Monday, June 20, 2016

STEM Identities


Research indicates that very few students view themselves as STEM learners when investigating a question or problem in their community. Whereas previous research indicates a lack of diversity in STEM education and careers and specific schools structures that support successful STEM integration, there is a greater need to research what elementary school structures support students of color in STEM curricular areas. When researching mathematics education in working class Latina/o communities, Marta Civil (2014) feels that her interests in learning as a cultural process, and in particular the concept of funds of knowledge, can be extended to STEM learning. For example, Luis Moll, Cathy Amanti, Deborah Neff, and Norma Gonzalez (2005, p. 72) explain “we use the term funds of knowledge to refer to these historically accumulated and culturally developed bodies of knowledge and skills essential for household or individual functioning and well-being.” By placing STEM education under a sociocultural lens, Civil (2014) sees connections between making connections to mathematics in the real world and STEM. STEM learning must be connected to the real world. At its heart, the engineering-design process lays a lifelong framework of the continual process of improvement by connecting the principles of science, technology, engineering, and mathematics. She goes on to say that “we need to understand better the role of valorization of knowledge particularly as it applies to everyday practices versus practices in STEM disciplines” (Civil, 2014, p. 15). All students, especially marginalized students, need to see themselves as learners. Research supports that when students bridge out-of-school concepts with in-school content, they make “robust, authentic connections” in this third space (Gutierrez, et al. 1999). Researchers agree on the need to reform traditional ideologies of a rigorous education to one of STEM-foundational thinking. However, STEM education reform at the elementary school level, is missing from current educational research.

STEM Education Reform


According to Bybee (2013), STEM education reform differs from other educational reforms due to four STEM themes: (a) addresses global challenges that citizens must understand allowing for (b) changing perceptions of environmental and associated problems; (c) recognizing the importance and need for 21st century workforce skills; and addressing (d) the continuing issues of national security (p. 33). However, what good is a STEM education, if we, as a society, cannot provide equal access and opportunity to marginalized students of color? “Dually disadvantaged” people (both underrepresented minorities who are also poor, working poor, or working class) “collectively comprise the largest group left out of the expanding roster of people working in or training for careers in science, technology, engineering, and mathematics” (Bozeman & Gaughan, 2015, p. 27).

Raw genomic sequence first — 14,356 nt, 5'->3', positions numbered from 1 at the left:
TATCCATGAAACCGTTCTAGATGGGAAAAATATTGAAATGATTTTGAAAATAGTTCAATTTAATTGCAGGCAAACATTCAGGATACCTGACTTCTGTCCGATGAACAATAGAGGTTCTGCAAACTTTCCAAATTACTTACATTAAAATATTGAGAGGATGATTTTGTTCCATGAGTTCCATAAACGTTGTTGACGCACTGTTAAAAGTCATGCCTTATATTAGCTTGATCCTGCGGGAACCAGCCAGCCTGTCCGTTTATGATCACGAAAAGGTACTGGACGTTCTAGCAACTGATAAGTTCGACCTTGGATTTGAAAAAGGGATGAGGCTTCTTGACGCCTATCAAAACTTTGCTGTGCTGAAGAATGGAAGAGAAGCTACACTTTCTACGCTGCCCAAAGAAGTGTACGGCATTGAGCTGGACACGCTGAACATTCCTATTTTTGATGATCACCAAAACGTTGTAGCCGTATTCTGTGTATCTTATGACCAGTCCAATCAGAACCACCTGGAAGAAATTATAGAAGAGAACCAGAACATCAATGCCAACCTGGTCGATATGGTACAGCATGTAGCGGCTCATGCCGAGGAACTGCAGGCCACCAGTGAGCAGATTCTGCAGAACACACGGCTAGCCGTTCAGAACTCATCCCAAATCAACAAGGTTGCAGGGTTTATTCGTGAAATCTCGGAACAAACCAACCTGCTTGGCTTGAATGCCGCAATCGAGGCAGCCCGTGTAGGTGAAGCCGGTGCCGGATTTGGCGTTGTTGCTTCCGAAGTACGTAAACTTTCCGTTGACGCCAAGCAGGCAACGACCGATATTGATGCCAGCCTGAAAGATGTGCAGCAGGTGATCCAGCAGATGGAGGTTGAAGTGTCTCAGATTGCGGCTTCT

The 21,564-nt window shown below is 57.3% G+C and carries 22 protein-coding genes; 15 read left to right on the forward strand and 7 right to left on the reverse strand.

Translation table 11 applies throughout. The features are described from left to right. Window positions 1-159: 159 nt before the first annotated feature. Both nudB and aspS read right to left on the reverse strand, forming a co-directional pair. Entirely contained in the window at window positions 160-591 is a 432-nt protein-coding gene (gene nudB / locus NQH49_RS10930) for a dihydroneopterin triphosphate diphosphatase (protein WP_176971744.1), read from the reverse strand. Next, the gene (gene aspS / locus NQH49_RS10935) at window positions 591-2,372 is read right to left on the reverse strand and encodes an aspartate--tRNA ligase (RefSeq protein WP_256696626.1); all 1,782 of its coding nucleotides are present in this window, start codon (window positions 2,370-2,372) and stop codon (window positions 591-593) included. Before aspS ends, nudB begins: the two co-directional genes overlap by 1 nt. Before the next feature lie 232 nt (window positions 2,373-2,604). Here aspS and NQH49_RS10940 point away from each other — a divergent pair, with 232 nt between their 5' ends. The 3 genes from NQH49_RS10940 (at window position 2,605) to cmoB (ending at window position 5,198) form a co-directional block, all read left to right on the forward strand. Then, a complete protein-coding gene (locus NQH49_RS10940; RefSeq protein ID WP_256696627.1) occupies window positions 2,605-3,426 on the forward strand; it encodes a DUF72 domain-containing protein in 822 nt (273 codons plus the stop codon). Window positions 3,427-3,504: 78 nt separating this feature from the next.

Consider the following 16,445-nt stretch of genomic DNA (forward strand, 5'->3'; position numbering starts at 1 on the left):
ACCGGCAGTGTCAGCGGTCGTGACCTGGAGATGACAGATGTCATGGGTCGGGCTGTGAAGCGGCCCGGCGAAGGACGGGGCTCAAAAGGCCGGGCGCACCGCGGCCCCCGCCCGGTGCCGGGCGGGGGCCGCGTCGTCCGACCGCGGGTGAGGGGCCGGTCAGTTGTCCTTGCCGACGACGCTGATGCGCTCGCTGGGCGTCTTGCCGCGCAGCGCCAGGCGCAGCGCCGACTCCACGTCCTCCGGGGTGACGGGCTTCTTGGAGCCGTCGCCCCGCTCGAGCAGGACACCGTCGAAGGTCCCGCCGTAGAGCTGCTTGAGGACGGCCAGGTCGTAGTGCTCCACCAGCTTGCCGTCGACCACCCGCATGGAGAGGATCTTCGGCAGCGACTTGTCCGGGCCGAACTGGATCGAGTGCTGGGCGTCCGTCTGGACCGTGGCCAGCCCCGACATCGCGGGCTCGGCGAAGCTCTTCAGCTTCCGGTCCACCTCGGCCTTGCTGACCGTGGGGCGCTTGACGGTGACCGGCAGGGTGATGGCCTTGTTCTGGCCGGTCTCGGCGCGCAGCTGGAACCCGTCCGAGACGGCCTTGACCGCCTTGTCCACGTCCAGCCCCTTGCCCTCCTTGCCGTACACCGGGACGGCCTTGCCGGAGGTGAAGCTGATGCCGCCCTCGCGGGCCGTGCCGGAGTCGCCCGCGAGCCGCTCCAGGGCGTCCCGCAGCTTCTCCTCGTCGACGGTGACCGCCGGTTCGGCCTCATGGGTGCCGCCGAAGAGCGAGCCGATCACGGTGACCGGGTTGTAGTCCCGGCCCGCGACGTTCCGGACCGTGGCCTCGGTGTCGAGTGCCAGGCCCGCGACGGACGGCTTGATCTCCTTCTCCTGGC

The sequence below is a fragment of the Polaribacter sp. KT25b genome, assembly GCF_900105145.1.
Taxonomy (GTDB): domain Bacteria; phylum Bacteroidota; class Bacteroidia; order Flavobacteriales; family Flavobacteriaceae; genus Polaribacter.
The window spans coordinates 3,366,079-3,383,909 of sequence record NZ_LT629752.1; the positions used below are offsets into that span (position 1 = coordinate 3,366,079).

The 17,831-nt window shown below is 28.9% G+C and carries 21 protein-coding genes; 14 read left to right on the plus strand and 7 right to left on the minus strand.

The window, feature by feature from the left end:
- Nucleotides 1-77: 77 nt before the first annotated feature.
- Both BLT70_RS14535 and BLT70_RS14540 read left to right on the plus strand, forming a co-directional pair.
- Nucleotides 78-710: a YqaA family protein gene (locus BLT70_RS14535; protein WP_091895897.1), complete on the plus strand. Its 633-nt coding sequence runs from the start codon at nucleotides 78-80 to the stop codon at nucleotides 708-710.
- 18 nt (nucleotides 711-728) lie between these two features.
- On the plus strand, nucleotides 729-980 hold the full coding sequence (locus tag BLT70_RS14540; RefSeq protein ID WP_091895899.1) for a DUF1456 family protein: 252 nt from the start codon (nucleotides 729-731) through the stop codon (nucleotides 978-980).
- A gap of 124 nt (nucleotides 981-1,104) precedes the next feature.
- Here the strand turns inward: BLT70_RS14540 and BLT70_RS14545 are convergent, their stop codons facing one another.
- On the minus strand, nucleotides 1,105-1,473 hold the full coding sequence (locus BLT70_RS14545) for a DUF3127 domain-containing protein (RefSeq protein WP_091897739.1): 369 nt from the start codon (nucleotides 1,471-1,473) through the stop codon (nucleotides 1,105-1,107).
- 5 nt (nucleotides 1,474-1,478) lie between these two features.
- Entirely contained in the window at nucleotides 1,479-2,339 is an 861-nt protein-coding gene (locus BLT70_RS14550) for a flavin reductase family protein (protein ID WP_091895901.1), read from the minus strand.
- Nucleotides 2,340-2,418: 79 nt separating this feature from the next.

Underrepresented minority groups (URM) face a myriad of systemic barriers to accessing a highly rigorous education. For example, when just looking at socioeconomic status, in 2013, “one if five children lived below the poverty line. Fewer than 10% of White and Asian children lived below the poverty level. 38% of Black children and 30% of Hispanic children lived in poverty” (Bozeman & Gaughan, 2015, p. 30). Poverty matters. As Bozeman & Gaughan (2015) ask, “How, exactly, is the nation supposed to produce scientists from hungry children who cannot read when they get to school, and who then attend a failing school with other hungry children living in dangerous places” (p. 30)?

Obviously, it is a rhetorical question. Even more obvious is the fact that “STEM-related education should be accessible for everyone” (Findley, 2014, p. 19). Unfortunately, marginalized groups are underrepresented in STEM-related fields and STEM curricular courses in school. In the next twenty years, STEM-related jobs will increase faster than any other field. In fact, “between 2014 and 2024, the number of STEM jobs will grow by 17%, as compared to 12% for non-STEM jobs” (Rosen, 2015). African Americans’ and Latinos’ populations have grown substantially, but they are less likely to pursue a career in engineering, computer science, or advanced manufacturing than in 2001.